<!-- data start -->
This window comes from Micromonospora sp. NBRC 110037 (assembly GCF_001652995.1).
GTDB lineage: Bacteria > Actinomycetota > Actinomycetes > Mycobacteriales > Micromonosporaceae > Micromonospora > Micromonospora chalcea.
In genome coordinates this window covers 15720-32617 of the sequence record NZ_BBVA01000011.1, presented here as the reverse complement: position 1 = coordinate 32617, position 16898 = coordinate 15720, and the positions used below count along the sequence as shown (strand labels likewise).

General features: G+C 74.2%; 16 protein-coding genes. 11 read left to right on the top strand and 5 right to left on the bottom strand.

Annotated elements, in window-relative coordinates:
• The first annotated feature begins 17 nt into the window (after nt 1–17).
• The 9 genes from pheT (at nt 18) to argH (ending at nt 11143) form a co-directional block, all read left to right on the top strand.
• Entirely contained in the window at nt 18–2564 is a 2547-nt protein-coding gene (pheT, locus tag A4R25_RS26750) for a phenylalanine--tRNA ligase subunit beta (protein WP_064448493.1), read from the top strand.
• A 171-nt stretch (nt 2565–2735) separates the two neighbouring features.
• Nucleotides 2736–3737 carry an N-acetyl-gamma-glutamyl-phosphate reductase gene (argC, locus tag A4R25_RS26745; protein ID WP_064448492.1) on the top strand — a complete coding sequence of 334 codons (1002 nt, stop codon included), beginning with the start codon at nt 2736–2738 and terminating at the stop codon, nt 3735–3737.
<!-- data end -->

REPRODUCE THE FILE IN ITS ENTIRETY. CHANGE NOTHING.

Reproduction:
This window comes from Micromonospora sp. NBRC 110037 (assembly GCF_001652995.1).
GTDB lineage: Bacteria > Actinomycetota > Actinomycetes > Mycobacteriales > Micromonosporaceae > Micromonospora > Micromonospora chalcea.
In genome coordinates this window covers 15720-32617 of the sequence record NZ_BBVA01000011.1, presented here as the reverse complement: position 1 = coordinate 32617, position 16898 = coordinate 15720, and the positions used below count along the sequence as shown (strand labels likewise).

General features: G+C 74.2%; 16 protein-coding genes. 11 read left to right on the top strand and 5 right to left on the bottom strand.

Annotated elements, in window-relative coordinates:
• The first annotated feature begins 17 nt into the window (after nt 1–17).
• The 9 genes from pheT (at nt 18) to argH (ending at nt 11143) form a co-directional block, all read left to right on the top strand.
• Entirely contained in the window at nt 18–2564 is a 2547-nt protein-coding gene (pheT, locus tag A4R25_RS26750) for a phenylalanine--tRNA ligase subunit beta (protein WP_064448493.1), read from the top strand.
• A 171-nt stretch (nt 2565–2735) separates the two neighbouring features.
• Nucleotides 2736–3737 carry an N-acetyl-gamma-glutamyl-phosphate reductase gene (argC, locus tag A4R25_RS26745; protein ID WP_064448492.1) on the top strand — a complete coding sequence of 334 codons (1002 nt, stop codon included), beginning with the start codon at nt 2736–2738 and terminating at the stop codon, nt 3735–3737.